*Some footnotes look incomplete
*Your dataset is small enough that it could be included in a table
* Looking at figure 3, I get the impression that there are two discrete kinds of plant, a low-yielding and a high-yielding type, and more MSSM plants became the low-yielding.
* Looking at figure 4, the sample #10, MSSM treatment looks like an outlier. It's interesting one way or the other, but you might want to try excluding that data point and running the test again to see if your result is robust.
* I wonder if you could mechanically promote soil aeration with something like wooden skewers? Fungal mycellia are important for formation of soil from regolith; if you tossed some oyster mushroom culture into some Martian soil beds, would it help soil growth? :cool:




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[*] posted on 4-12-2017 at 10:38


Quote: Originally posted by aga  


Glycine ?


Glycine max is, rather confusingly, the Latin name for soy beans.
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[*] posted on 4-12-2017 at 16:24


Quote: Originally posted by aga  
A couple of years back i grew some tomatoes in bare rock (just for mechanical stabilisation) using a chemical mix derived from an 'ideal' tomato recipe.

The Weight of Cobalt was minimal, trace even.

Glycine ?

The main Macro component required would be Water.

After skimming your pdf i'd suggest that Magnesium is another Macro ingredient required.

If a transplant (pardon the pun) of plants from Earth to Mars is ever contemplated, or feasible, we'd have to start at the micro-level with things like algae.

Whatever the plan, it'd have to take into consideration the recycling that the 2nd gen plants would do with the remains of the 1st gen plants.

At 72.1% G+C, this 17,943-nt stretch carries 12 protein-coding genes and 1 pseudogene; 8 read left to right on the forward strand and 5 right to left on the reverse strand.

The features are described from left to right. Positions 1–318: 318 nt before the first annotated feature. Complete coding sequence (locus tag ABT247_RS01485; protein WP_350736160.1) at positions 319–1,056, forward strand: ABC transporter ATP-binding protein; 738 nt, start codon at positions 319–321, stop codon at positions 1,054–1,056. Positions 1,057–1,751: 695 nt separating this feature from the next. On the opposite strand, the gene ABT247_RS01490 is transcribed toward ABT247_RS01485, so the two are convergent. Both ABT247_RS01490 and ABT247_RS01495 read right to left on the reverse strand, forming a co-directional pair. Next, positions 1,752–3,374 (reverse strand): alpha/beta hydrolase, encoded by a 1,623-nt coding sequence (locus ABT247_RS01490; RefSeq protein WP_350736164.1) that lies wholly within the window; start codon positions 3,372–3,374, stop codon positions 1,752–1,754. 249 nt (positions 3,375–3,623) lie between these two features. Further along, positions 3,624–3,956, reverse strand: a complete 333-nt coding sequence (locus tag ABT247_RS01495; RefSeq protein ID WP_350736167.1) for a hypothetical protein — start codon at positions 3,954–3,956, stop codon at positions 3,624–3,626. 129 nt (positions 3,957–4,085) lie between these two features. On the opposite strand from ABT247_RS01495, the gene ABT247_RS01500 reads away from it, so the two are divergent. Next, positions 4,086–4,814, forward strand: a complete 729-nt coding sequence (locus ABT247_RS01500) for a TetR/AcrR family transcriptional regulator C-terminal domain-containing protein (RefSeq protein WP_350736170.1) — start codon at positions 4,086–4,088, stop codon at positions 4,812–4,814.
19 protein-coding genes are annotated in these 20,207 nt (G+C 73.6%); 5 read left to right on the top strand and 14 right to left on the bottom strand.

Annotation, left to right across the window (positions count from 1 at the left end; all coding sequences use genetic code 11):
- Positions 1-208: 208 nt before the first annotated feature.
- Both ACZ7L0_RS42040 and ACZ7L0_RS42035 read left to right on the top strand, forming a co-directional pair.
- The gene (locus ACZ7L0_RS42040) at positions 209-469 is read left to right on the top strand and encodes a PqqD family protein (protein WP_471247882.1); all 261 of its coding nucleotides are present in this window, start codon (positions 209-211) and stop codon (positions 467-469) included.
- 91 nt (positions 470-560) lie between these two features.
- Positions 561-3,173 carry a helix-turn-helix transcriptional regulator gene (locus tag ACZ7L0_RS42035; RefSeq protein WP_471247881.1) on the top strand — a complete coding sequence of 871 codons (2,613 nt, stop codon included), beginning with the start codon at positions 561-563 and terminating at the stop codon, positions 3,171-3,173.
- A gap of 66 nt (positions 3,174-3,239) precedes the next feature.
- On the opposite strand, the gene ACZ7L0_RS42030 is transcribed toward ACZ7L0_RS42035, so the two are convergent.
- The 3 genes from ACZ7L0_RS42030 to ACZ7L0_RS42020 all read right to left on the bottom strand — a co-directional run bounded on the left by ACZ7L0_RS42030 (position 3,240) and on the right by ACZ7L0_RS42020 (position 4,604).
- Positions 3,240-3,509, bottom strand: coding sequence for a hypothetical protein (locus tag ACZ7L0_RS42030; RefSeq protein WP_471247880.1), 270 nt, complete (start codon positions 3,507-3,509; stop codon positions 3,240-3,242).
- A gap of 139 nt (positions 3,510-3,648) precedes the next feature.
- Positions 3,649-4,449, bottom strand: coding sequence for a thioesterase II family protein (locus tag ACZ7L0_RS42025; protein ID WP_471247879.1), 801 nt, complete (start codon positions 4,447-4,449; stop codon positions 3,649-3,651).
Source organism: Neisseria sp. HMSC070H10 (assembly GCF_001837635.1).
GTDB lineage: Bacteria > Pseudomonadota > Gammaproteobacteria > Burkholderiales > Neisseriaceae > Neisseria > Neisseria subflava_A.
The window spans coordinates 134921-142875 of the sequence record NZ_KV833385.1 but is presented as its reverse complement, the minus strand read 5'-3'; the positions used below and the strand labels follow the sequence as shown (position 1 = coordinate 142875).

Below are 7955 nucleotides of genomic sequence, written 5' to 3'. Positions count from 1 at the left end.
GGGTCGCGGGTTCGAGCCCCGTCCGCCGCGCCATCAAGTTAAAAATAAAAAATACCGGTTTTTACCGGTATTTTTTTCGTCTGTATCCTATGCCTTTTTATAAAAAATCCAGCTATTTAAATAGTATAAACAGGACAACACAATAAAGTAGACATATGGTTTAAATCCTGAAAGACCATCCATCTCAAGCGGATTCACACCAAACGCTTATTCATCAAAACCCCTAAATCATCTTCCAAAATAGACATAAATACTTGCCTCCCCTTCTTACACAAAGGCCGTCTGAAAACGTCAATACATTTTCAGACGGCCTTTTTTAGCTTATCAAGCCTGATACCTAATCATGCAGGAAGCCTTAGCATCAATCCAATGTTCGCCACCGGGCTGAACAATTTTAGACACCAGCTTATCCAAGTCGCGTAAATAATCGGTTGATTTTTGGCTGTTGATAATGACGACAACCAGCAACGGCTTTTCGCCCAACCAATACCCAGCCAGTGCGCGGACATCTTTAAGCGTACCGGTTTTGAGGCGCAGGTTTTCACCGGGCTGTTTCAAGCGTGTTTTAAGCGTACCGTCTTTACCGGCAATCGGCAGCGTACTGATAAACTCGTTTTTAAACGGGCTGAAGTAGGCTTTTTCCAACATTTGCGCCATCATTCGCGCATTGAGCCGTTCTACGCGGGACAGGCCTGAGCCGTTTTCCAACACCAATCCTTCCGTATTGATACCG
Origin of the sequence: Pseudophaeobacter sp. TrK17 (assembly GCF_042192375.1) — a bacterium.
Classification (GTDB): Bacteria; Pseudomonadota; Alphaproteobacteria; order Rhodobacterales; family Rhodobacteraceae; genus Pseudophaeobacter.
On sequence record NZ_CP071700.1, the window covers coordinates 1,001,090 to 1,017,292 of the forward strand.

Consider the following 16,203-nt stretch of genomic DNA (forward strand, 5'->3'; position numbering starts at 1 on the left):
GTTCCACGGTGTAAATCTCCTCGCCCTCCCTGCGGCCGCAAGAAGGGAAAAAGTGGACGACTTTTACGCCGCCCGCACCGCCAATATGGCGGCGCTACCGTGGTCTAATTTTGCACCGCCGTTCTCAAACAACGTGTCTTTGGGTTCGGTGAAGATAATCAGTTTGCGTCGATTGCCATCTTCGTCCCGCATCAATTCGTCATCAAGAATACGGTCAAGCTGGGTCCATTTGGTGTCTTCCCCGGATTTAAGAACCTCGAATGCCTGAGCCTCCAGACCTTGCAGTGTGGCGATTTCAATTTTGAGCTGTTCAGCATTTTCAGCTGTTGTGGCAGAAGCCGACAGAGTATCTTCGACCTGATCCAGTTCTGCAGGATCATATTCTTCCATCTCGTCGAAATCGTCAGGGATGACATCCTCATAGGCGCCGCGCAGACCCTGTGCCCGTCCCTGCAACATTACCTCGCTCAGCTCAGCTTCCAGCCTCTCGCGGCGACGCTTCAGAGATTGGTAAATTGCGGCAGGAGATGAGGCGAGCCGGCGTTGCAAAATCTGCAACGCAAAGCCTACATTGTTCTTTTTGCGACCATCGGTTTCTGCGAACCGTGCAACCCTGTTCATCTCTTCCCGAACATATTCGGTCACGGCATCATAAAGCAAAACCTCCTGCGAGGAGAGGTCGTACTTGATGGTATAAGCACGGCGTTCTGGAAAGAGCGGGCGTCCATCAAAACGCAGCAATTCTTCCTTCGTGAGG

Glycine max is the scientific name for Soybeans




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[*] posted on 26-1-2018 at 04:22


An Update-

The project has won 1st in its category at the district level and is proceeding to states. In addition is won two special awards.




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[*] posted on 26-1-2018 at 12:56


Congratulations!
I just judged our local district science fair, and our area is pretty disappointing. There are no actual chemistry projects in the chemistry category; just the same ones year after year, gotten from googling "chemistry science fair project". Or from Science Buddies. God I hate Science Buddies.
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[*] posted on 26-1-2018 at 15:22


Congrats! Do you have a version of the final draft you'd want to upload?



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[*] posted on 27-1-2018 at 11:14


Quote: Originally posted by MrHomeScientist  
Congratulations!
I just judged our local district science fair, and our area is pretty disappointing. There are no actual chemistry projects in the chemistry category; just the same ones year after year, gotten from googling "chemistry science fair project". Or from Science Buddies. God I hate Science Buddies.


I know that feel bro. I almost got a perfect from my judges. One gave me a 98/100. The state fair is in March and I am thinking about entering a few different private fairs? Any thoughts on which I should apply for? The final draft was almost exactly the same but with some errors obvious errors removed. Thank you guys for the suggestions. I am starting work on next years project already by planting some corn. I will keep you posted with pictures.




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[*] posted on 27-1-2018 at 11:19


Your science fair is pretty early; the one in my area is around mid-March.



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[*] posted on 30-1-2018 at 09:44


I believe that the Google science fair will open for applications in March.



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[*] posted on 31-3-2018 at 10:14


An Update on States and Awards:

I placed 3rd at states and also received an 84,000 dollar scholarship. I will probably not use the scholarship as the school seems it is not up my alley so to speak. Next year I hope to take home 1st and go to internationals. Thanks go out to all those who left feedback for me.